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Common or Siberian Chiffchaff (Dutch coast, forest near dunes, 22th of October 2021) (1 Viewer)


Frank van de Velde

Over the last couple of weeks I came in different places across 2 very buff/warm coloured Chiffchaffs, that lacked green-yellow tones on underside, breast, flanks and head/back area. (And obviously a saw great many more that did possess green-yellow tones as is usual for Common Chiffchaff).
Yesterday I again saw one such warm coloured Chiffchaff (the 3th) in the Noord-Hollands Duinreservaat. It was in a forest area at the edge of a small forest pond, very near to the actual coastal dunes. Also at least 3 other 'traditionally' greenish-yellowish were present. The bird (see attached images) stood out, with its dark almost reddish brown head (under some angles) and warm tones. Although I also noticed that its legs are not quite black (a ssp. tristis characteristic).
Unfortunately the bird was silent, so I couldn't record its call.

Now I'm starting to be curious if I might have seen one or more Siberian Chiffchaffs over the last weeks. Although I previously associated whitish, grey and cold tones with ssp. tristis, more than these warm brown tones, I also saw many confirmed Siberian Chiffchaff images online with to my eye quite similar warm tones.
But as I saw no less than three candidates (whereas Siberian Chiffchaff is very rare in the Netherlands), I think I might be rushing to wrong IDs.

(From the other 2 mentioned buff/warm coloured Chiffchaffs I encountered I also made photographs, and also a sound recording from one. I could create another Bird ID Q&A post with the images and sound from this bird.)

Hopefully someone can help me with this question?

Regards, Frank


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Frank van de Velde
Chiffchaff is a very variable species - the ID of (sub)species often is only possible using DNA. Personally, I would leave it as Chiffchaff ssp.. In case you are not aware, here's a link to a very neat recent publication:

(PDF) Migrating chiffchaff taxa in the Netherlands: a 10-year genetic study
Thank you Carery for the explanation. Good to know it’s not possible to always reliably ID Chiffchaff from images alone. I’ll read the research (I wasn’t aware of this publication, only of an earlier paper on Chiffchaff identification in Mijendel, Netherlands. Also with interesting conclusions regarding appearance versus DNA matches).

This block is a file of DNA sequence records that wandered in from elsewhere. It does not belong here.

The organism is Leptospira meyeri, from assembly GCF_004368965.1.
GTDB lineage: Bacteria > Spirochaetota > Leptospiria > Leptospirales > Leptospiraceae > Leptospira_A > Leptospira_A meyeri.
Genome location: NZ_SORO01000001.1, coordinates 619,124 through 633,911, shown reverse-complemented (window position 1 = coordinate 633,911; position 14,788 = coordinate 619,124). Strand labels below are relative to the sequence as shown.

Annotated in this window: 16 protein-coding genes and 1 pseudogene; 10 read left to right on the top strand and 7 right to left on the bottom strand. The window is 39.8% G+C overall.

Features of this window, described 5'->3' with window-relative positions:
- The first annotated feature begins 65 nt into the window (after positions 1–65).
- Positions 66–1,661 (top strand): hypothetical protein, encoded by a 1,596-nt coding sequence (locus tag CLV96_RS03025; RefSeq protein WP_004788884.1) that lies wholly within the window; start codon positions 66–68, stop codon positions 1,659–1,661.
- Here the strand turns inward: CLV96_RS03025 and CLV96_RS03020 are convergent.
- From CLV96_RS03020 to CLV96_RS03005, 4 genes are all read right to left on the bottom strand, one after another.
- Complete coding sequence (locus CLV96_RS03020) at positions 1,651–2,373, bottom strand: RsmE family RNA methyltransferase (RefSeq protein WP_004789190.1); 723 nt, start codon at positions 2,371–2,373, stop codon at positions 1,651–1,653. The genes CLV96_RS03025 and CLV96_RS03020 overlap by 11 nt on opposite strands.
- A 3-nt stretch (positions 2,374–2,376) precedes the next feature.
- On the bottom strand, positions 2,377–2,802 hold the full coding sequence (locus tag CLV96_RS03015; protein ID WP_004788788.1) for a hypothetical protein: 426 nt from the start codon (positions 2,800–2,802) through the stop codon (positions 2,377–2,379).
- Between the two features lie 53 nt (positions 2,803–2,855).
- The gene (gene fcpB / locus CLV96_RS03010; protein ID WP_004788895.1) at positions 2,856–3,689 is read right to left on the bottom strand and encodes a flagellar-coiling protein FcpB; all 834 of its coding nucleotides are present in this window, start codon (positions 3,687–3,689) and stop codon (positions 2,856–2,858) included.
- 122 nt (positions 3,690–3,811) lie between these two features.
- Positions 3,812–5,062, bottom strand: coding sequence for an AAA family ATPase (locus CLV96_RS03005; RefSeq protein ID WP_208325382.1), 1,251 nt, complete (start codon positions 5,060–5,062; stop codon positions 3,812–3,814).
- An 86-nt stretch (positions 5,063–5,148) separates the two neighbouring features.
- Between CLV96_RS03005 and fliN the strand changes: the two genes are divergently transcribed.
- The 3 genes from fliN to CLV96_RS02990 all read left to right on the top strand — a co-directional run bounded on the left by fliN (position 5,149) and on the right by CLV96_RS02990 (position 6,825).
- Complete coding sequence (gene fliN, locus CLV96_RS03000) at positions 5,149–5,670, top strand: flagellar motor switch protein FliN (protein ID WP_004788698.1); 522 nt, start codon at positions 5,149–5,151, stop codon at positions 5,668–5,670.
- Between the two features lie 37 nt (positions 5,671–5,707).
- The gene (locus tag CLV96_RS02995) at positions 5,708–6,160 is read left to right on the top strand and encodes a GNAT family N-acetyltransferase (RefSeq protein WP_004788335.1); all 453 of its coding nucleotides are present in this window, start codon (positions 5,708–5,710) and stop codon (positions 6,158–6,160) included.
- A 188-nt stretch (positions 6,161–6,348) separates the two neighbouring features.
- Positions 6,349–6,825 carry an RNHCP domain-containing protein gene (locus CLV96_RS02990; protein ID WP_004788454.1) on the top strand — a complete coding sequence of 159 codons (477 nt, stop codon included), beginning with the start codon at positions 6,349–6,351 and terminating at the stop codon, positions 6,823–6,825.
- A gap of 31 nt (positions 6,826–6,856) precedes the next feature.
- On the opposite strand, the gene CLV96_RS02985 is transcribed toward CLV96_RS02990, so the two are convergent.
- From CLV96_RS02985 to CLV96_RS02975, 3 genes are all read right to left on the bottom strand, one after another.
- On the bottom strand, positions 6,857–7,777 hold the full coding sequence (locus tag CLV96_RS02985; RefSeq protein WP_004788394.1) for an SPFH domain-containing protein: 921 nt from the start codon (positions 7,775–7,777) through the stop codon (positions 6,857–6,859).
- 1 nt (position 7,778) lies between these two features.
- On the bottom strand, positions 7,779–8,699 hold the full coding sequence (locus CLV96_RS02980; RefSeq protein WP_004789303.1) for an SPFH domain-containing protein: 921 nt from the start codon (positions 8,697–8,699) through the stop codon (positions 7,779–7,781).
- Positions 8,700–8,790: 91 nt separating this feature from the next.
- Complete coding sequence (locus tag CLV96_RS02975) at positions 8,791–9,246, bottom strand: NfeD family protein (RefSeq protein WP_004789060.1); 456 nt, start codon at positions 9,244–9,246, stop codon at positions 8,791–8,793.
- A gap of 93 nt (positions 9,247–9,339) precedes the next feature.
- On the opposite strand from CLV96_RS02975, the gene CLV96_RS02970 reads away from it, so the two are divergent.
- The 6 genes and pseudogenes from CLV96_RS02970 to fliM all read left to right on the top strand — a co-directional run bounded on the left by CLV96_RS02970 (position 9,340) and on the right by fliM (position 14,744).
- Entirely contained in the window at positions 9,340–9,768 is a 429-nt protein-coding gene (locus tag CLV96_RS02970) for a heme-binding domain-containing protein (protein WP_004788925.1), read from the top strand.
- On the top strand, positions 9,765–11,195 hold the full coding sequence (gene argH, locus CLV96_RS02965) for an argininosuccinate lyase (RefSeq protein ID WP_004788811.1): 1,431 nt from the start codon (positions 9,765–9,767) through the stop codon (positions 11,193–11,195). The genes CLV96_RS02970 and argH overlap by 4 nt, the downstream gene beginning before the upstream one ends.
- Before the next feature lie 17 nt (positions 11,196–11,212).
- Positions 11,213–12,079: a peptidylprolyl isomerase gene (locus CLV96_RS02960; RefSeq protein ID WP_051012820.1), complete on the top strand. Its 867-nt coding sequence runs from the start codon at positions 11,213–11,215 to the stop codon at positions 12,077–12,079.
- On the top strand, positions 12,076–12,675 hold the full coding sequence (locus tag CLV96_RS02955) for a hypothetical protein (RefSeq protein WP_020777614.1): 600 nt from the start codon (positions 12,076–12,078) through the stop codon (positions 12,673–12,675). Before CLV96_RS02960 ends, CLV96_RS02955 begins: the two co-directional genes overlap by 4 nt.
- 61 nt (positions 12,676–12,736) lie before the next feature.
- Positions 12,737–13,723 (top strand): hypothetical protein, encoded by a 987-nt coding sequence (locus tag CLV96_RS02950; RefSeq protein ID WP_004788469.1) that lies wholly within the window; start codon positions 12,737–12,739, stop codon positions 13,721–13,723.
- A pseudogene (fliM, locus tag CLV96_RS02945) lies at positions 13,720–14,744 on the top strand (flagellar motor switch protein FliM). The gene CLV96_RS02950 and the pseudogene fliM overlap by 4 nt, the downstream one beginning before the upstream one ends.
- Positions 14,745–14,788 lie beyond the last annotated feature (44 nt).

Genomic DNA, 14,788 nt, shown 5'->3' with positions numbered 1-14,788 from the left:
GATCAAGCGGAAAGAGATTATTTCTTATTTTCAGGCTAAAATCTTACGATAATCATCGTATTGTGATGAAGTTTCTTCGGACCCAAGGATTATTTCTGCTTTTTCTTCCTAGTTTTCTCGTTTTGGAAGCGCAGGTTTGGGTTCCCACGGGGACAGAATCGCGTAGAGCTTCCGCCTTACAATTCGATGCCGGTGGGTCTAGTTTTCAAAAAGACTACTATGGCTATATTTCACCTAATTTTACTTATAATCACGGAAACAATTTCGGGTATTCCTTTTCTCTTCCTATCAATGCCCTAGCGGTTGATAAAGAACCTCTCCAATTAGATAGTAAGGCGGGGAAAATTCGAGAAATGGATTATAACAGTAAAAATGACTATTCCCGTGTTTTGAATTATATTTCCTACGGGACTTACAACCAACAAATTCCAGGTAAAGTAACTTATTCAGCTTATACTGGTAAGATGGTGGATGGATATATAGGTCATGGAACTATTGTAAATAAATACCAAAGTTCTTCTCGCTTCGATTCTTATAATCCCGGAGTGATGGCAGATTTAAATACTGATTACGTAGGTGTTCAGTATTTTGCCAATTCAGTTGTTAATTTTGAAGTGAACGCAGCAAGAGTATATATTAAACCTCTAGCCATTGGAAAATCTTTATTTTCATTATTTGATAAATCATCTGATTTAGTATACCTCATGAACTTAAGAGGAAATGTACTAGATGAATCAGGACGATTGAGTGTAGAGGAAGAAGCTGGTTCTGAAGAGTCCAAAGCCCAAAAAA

Regards, Frank


Well-known member
I’ve only just seen your thread Frank and have found it extremely interesting!
I had two brown Chiffies through my garden -30th September and 8th October both “strikingly” brown, small and fast, with the October bird not much bigger than a Crest, being very short-tailed and behaviourally more akin to the latter than P.collybita.

Unfortunately I was unable to procure any images as they were both too brief and fast.
However I have been able to image in previous years- 14.10.14 - 3.10.15 and 18.10.15 these last three + this years two, being my “at home”total since 2014.

Supplementary to these I’ve had two other Brown Chiffies on the South coast 2012 and 2013 on September 21st and 22nd respectively and like yourself placed them (reluctantly) under tristis, as they bore no real resemblance to that taxon.

It seems that if one has any doubts about their variable Chiffy, then tristis is the best place to leave it, until such a time that the WIP taxa is fully resolved.

I’ve read Vincent van der Speck’s ten year study of 515 Dutch Chiffies and have found it most interesting, particularly the reference to the two races brevirostris/caucasicus being first time recorded in Western Europe!

These both being found in North East Turkey below 1500 metres although no description of these two were given, it’s interesting that p.lorenzii and sindianus replace both taxons above 1500m to the West and East respectively and they are both “brown” Chiffies.

FWIW image 2 was coastal Sussex.



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